5. Jimmy Stewart telling Donna Reed, that if she wants the moon, he’ll get it for her, in It’s A Wonderful Life. The look on Reed’s face when Stewart asks her what she wants is priceless; she’s just waiting for him to kiss her, and Stewart is so oblivious that the older man sitting on the porch has to openly chastise him and call out, “Why don’t you kiss her instead of talking her to death!” It’s funny, charming, sweet, and as American as apple pie. There are a few romantic scenes between the two during the movie, of course, including the final redemption scene where she welcomes him home with tears on her face; I just chose this one because he’s so passionate and she is patiently waiting for him to figure things out. It’s a classic boy-girl moment in one of the greatest films ever made.
4. The last scene in Robin and Marian, where Marian tells Robin exactly how much she loves him. Audrey Hepburn truly breaks your heart here, with Connery, bewildered by what has happened, lying stunned on the bed near to her while the great Nicol Williamson watches in horror as the two people he loves most leave him. I wrote about it in the first piece, and there’s not much more I could write. It hits me as hard now as when I saw it with my wife 38 years ago.
3. The Ferris wheel scene from East of Eden. James Dean and Julie Harris, unaware that they love each other, fumble their way toward truth as the plaintive score by Leonard Rosenman hauntingly underscores their growing realization, even though Harris protests weakly that it’s really Dean’s brother that she loves. But the musical theme, (my favorite ever) gives the show away; it is really Dean she loves in response to his love for her, and both actors are perfect. As Dean kisses her and the theme comes hesitantly into the picture, it’s an ephemeral tender moment that may be unrivaled in its fragility.
2. The final scene from An Affair To Remember. This is an astonishing scene if only for the fact that it is roughly eight minutes long, and the tension builds inexorably until the shattering moment when Cary Grant walks through the doorway, sees the painting, and realizes what happened to Deborah Kerr. What is fascinating to me is that during the entire film, we enjoy the interplay between the two, and although we know exactly what went wrong, Leo McCarey, the director, masterfully keeps us from the delicate point where our emotions surge forth until the very end, when Grant closes his eyes, the music swells, and all the viewers of this film for the last fifty-odd years come apart at the seams. The score, by Hugo Friedhofer, (who, by the way, also underscored scene #1) is one of the greatest cues I’ve ever heard; how he builds the tension musically is worthy of an article by itself. This scene is justifiably immortal.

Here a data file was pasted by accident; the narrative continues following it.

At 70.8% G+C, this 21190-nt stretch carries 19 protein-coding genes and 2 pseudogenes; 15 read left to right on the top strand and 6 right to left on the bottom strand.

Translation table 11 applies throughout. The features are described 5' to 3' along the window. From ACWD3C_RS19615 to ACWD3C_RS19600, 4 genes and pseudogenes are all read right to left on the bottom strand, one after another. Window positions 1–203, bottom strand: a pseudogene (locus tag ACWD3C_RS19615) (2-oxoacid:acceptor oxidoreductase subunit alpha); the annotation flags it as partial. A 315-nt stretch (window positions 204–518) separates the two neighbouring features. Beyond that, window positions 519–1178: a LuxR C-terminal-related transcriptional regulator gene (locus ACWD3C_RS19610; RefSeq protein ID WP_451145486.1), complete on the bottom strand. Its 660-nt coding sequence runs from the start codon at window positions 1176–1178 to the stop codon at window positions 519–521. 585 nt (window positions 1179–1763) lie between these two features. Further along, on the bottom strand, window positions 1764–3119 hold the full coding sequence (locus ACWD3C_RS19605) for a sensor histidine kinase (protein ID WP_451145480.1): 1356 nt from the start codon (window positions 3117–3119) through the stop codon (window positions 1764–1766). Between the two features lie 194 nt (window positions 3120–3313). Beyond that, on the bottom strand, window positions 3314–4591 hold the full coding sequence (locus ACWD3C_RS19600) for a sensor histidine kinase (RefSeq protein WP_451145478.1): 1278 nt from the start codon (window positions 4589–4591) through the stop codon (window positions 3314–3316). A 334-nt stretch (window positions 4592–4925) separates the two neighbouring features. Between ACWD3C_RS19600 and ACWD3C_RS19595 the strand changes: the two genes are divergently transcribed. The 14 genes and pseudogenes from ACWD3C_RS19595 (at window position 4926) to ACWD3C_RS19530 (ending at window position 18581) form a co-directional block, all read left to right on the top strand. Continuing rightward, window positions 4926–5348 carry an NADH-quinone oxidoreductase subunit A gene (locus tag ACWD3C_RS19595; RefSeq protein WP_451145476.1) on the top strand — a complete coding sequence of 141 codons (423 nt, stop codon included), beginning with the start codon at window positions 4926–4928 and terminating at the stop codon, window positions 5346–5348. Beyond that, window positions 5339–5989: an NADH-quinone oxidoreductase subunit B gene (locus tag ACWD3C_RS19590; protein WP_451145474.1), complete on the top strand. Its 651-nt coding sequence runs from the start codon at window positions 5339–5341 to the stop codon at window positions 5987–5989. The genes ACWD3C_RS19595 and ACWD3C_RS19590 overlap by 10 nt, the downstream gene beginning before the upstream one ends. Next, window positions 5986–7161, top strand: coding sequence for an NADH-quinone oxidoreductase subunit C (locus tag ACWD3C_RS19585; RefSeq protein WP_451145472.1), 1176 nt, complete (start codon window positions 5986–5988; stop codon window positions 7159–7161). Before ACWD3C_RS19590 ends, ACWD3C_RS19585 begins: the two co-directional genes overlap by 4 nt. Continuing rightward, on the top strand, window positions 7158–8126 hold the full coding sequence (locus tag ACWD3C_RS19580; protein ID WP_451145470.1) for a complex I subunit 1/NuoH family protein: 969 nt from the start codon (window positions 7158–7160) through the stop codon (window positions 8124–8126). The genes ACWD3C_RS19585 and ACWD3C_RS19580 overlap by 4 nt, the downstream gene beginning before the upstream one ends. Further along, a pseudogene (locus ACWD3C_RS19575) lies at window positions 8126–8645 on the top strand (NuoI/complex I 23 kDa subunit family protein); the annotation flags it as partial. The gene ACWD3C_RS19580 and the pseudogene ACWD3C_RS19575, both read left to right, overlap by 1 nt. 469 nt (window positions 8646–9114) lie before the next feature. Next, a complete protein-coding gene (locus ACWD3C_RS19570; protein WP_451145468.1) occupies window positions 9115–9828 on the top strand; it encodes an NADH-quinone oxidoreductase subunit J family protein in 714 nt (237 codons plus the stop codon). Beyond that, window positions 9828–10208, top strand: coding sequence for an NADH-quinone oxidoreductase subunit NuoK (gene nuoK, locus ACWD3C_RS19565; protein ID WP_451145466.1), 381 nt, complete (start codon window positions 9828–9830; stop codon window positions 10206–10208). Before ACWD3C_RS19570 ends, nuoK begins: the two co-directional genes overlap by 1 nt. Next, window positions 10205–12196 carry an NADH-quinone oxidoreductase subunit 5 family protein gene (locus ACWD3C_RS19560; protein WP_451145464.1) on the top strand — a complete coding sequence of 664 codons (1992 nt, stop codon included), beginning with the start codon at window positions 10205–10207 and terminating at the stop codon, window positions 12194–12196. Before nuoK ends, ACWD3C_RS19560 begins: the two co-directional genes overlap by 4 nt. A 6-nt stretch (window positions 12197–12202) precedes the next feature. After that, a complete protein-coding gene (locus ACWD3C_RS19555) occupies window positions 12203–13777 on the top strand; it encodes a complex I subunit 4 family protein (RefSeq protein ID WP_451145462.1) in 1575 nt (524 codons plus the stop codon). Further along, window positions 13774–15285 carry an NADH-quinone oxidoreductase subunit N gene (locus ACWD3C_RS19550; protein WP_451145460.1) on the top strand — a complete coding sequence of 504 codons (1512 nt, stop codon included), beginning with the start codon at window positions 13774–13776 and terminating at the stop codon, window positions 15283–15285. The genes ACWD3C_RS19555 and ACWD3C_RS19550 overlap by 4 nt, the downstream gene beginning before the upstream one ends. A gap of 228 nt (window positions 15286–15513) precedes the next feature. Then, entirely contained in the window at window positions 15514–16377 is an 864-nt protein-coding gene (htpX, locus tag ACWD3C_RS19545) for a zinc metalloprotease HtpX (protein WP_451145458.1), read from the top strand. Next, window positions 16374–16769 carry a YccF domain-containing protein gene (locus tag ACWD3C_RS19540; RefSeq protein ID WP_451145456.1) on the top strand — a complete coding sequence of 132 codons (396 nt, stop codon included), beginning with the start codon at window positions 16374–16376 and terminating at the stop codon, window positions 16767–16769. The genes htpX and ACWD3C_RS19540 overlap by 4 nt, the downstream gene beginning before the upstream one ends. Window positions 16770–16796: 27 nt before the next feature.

1. Harold Russell and Cathy O’Donnell in The Best Years of Our Lives. I wrote in the first piece that this was my favorite romantic scene ever, so that’s no surprise. The combination of young love, her nobility, his fear that he will forever be a burden; all of these bound together have an impact that for me is unsurpassed. I won’t belabor the point; watch the movie and the scene and then see how you feel.